Article Text

Predictors of crop diversification: a survey of tobacco farmers in North Carolina (USA)
1. David G Altmana,
2. Daniel J Zaccaroa,
3. Douglas W Levinea,
4. David Austinc,
5. Carol Woodellc,
6. Betty Baileyb,
7. Michael Slighb,
8. Gerry Cohnb,
9. James Dunnb
1. aThe Wake Forest University School of Medicine, Department of Public Health Sciences, Winston-Salem, North Carolina, USA, bResearch Triangle Institute, Research Triangle Park, North Carolina, cRural Advancement Foundation International, Pittsboro, North Carolina
1. Dr DG Altman, The Wake Forest University School of Medicine, Department of Public Health Sciences, Medical Center Boulevard, Winston-Salem, North Carolina 27157-1063, USA;daltman{at}rc.phs.wfubmc.edu

## Abstract

OBJECTIVE To assess the attitudes and behaviours of North Carolina tobacco farmers around crop diversification.

DESIGN Cross-sectional telephone survey.

PARTICIPANTS Active tobacco farmers in 14 North Carolina counties (n = 1236), interviewed between January and April 1997 (91% response rate).

OUTCOME MEASURES Interest in, experience with, and perceived barriers to diversification.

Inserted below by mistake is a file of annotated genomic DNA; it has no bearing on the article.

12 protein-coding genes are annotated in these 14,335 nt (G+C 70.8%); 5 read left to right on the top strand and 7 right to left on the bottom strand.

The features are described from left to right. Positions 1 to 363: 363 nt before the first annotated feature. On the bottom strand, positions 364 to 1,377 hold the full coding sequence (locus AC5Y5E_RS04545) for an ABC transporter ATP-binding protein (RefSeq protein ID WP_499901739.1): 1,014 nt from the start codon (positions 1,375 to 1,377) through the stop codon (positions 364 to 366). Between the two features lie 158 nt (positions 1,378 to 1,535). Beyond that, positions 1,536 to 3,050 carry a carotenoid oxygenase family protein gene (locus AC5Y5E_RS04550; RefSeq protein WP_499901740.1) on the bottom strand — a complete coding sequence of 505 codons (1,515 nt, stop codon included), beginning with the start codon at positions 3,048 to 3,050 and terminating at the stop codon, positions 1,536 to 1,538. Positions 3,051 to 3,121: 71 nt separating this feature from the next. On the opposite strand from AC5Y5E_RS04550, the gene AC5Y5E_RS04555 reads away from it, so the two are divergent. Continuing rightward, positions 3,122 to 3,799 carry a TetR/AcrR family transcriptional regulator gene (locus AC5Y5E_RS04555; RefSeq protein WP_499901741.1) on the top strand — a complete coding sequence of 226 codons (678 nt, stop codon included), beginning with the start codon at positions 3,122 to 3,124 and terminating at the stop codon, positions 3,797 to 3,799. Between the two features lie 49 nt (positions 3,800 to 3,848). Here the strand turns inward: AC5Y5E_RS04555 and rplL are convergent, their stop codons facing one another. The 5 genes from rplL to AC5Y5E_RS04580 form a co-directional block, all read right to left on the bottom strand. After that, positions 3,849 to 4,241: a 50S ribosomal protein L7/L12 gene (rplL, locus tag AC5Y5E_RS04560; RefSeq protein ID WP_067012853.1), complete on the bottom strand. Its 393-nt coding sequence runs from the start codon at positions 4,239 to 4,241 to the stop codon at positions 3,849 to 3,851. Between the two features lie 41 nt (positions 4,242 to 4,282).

RESULTS Most farmers (95%) grew/raised a commodity other than tobacco (mean = 2.8). A total of 60% of farmers expressed interest in trying other on-farm activities to supplement their tobacco and 60% reported taking action in the past year around supplementation. Younger age and college education were positively associated with interest. College education, off-farm income, and larger farm size were associated with the number of actions taken. For perceived external barriers to diversification, use of tobacco, percent income from tobacco, lack of college education, and younger age were most strongly associated with the number of barriers. For internal barriers (personal factors), percent income from tobacco, use of tobacco, and lack of college education were most strongly associated with the number of barriers.